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2006 Ends amid Concerns, but Also a Drive for Multilateralism, Cooperation
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The year 2006 ends with several issues causing widespread concerns against a backdrop of increasing multilateralism and cooperation. Most of the world is stable, but there are hot-spots, particularly in the Middle East region.

Sources of concern

The major concerns include military expansion of the world's big powers, NATO's eastward enlargement, the nuclear standoff, conflicts in the Middle East and terrorism.

The military expansion is best represented by the United States, currently the sole super power, with its old-fashioned goal of policing the world.

While increasing spending on developing the world's most sophisticated weapons and deploying the disputed space-based missile defense system, Washington is reinforcing its military presence in the Pacific region and strengthening its alliance with Japan, apparently in a bid to curb the rise of any countries in the region which it sees as a threat.

NATO, the US-led military alliance, continues its eastward enlargement in an attempt to seek "global partnerships" in the Asia-Pacific region. There are fears this could bring turbulence as NATO's march east has caused rifts in many ex-Soviet states.

The nuclear issue is another major uncertainty and posed a challenge to the international non-proliferation mechanism.

In December, the UN Security Council adopted a resolution imposing limited sanctions on Iran, which had rejected a previous UN resolution urging Tehran to suspend its controversial uranium enrichment it had resumed early in the year.

Also in December, the six-party talks on the Korean Peninsula nuclear issue ended up with little tangible progress.

The UN Security Council adopted Resolution 1718 slapping sanctions on North Korea after Pyongyang announced its first nuclear test in October.

Regional conflicts are another source of concern.

The worst hit is the Middle East region, where bloodshed continues between the Palestinians and Israel with the peace process stalled.

Israel and Lebanese Hezbollah guerillas fought a 34-day war which started on July 12, when two Israeli soldiers were abducted by the Shiite group. The conflict left thousands of people dead and injured, and displaced a population of almost one million.

Iraq is on the brink of civil war as the US-led forces prove unable to contain the insurgency and spiraling sectarian violence between the country's Shiites and Sunnis. The situation there is turning into a Vietnam War-style quagmire as nearly 3,000 US soldiers have died in Iraq since Washington launched the invasion in March 2003.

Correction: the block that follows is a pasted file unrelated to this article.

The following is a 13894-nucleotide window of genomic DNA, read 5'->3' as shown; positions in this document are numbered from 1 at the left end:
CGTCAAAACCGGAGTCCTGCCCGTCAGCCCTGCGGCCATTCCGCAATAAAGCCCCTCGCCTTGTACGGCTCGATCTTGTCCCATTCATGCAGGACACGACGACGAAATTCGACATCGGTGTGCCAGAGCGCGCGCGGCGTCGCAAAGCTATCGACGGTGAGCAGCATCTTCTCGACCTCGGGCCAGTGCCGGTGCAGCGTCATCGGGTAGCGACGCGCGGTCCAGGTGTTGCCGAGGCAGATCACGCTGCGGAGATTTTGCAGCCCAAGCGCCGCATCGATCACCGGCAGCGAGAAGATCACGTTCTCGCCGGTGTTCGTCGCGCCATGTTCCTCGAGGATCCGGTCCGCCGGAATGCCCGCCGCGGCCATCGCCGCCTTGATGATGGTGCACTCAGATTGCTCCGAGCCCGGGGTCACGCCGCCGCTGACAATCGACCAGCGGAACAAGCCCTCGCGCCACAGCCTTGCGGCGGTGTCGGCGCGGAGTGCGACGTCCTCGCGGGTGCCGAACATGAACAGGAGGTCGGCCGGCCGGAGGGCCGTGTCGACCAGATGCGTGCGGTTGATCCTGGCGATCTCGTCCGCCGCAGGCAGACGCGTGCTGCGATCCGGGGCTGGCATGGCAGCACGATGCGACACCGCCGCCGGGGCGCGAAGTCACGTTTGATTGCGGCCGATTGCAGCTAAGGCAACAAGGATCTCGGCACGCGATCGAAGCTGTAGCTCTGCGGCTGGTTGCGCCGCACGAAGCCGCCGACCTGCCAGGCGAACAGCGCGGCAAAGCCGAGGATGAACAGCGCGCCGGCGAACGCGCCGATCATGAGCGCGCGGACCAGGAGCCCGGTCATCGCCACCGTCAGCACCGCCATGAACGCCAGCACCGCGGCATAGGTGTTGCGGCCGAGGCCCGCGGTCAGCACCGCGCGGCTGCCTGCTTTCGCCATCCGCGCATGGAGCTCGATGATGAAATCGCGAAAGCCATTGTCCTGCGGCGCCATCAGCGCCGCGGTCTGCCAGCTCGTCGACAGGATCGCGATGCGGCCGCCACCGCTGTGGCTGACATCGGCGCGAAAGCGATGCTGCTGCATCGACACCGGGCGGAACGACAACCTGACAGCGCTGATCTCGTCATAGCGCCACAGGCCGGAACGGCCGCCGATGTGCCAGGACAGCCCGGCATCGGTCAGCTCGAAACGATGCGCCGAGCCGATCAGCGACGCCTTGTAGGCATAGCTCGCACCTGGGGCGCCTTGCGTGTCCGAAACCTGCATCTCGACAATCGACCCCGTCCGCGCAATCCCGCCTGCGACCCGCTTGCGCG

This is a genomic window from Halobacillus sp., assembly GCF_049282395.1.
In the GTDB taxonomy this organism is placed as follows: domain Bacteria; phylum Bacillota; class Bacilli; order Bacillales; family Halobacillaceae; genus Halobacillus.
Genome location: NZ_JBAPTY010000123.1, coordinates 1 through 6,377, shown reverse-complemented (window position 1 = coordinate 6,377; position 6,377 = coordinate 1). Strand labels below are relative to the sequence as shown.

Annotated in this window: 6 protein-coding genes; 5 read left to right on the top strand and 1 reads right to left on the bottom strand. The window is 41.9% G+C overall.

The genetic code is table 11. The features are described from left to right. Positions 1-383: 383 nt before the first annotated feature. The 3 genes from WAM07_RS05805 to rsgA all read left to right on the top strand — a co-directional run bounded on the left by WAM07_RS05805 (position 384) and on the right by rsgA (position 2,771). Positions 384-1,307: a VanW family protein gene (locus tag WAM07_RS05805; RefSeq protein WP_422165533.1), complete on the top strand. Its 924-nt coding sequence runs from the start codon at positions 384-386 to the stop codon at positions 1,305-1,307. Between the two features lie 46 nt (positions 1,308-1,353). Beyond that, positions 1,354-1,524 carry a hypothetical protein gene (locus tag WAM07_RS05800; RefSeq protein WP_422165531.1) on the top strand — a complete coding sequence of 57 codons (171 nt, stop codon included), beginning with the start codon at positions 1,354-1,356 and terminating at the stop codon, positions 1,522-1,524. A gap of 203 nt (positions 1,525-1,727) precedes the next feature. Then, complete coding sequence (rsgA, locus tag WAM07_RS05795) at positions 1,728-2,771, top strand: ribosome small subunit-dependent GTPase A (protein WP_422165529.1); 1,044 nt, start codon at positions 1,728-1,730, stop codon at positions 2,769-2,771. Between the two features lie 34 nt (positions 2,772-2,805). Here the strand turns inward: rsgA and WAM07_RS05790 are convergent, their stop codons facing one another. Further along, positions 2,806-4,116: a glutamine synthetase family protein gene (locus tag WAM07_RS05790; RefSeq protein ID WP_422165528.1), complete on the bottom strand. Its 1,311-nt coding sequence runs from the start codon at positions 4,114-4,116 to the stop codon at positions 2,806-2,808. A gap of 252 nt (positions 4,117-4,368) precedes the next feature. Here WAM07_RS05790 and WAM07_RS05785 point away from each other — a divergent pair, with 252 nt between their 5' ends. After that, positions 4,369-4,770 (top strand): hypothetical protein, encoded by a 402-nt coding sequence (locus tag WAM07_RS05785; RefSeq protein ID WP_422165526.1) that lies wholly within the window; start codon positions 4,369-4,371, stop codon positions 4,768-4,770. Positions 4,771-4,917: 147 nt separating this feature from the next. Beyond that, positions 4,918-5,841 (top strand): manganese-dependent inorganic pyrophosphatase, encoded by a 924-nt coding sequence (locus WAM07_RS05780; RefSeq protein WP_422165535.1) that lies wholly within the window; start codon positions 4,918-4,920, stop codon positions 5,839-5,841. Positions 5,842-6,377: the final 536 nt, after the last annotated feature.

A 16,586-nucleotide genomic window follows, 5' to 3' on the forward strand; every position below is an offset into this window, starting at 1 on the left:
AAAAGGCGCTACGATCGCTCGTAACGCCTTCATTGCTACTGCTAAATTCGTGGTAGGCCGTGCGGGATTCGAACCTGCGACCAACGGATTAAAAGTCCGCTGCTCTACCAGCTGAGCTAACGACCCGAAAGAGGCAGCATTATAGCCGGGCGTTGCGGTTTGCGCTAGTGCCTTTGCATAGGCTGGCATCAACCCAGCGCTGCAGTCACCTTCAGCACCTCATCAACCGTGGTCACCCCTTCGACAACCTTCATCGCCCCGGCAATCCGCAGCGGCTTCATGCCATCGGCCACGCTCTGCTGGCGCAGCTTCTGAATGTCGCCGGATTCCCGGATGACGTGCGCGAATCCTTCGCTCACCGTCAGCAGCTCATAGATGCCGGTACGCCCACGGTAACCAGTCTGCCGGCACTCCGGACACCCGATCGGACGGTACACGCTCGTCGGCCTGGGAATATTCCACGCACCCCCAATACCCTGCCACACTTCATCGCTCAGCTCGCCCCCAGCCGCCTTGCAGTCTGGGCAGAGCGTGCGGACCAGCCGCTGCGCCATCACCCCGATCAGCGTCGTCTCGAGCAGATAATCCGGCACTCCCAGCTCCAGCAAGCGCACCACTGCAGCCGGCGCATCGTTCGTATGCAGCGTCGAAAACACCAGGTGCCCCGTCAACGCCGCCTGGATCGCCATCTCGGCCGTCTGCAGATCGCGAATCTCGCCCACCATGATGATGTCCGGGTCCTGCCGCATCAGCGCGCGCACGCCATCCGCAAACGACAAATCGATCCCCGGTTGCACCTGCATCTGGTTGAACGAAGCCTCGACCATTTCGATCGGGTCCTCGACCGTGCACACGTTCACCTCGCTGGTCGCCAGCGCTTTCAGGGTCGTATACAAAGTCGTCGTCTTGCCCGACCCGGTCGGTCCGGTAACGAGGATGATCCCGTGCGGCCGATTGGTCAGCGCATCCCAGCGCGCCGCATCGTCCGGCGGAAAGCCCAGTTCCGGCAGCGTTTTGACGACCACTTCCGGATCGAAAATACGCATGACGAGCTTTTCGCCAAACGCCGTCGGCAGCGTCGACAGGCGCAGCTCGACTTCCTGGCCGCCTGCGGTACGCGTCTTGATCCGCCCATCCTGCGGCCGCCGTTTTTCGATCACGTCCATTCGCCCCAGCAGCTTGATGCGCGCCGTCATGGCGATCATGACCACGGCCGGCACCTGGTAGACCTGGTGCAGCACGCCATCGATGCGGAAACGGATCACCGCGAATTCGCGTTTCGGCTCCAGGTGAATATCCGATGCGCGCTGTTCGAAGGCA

Big challenges also come from terrorism, separatism, extremism, organized crime, natural disasters and environmental hazards.


Increased multilateralism is another trend that has developed this year despite the unilateralism being practiced by the United States.

The world's sole super power is over-stretched by incessant fighting in Iraq and Afghanistan, clashes between the Palestinians and Israel, and standoffs with Iran and North Korea over their nuclear ambitions and tests.

The rise of multilateralism is inevitable as Washington's power weakens. The United States has chosen to shift the security duty in Afghanistan to NATO and is also considering a policy change in Iraq, after withdrawal of troops by some of its allies and an ongoing outcry against the war from the international community.

Washington's unilateral policy on Iraq has proved so unpopular, even among the US voters, that President George W. Bush lost control of both the Senate and the House of Representatives in the mid-term elections to the Democrats.

And the Hawkish Defense Secretary Donald Rumsfeld and hardline US envoy to the United Nations John Bolton resigned after the Republican defeat in the Nov.7 polls.

Washington has to allow broader involvement in all the other issues it has failed to deal with.

The Iranian nuclear issue, for example, involves the United Nations, particularly the five permanent members of the UN Security Council -- the United States, Russia, China, France, and Britain -- and Germany. And the Korean Peninsula nuclear issue is being addressed at the six-party talks between the United States, North Korea, South Korea, China, Russia and Japan.

Multilateralism gains momentum with the growth of the economic power and political influence of the European Union, Russia, China and India.

Striving for cooperation

Meanwhile, the year has seen cooperation replacing confrontation, especially the increasing cultural exchanges between key players in the international arena.

China launched the "Year of Russia" in March, staging more than 250 events in trade, investment, culture and other fields. It highlighted closer than ever ties between the two neighbors.

The drive for cooperation also includes efforts to promote dialogue of different civilizations, being actively sought for by the Islamic world and African countries with their Western counterparts.

China, a champion of the inter-civilization dialogue and cooperation in pursuit of peace and development, calls for the building of a harmonious world. The idea is being acknowledged by more and more countries in the world.

With deep-rooted concerns still to be tackled and the trend for increased multilaterism and cooperation, the new year is expected to bring more of what we have seen in 2006: a world dominated by the balance of power, but not exempt from encounters over the UN reforms, human rights, security issues and development between the West and the developing countries.

(Xinhua News Agency December 29, 2006)

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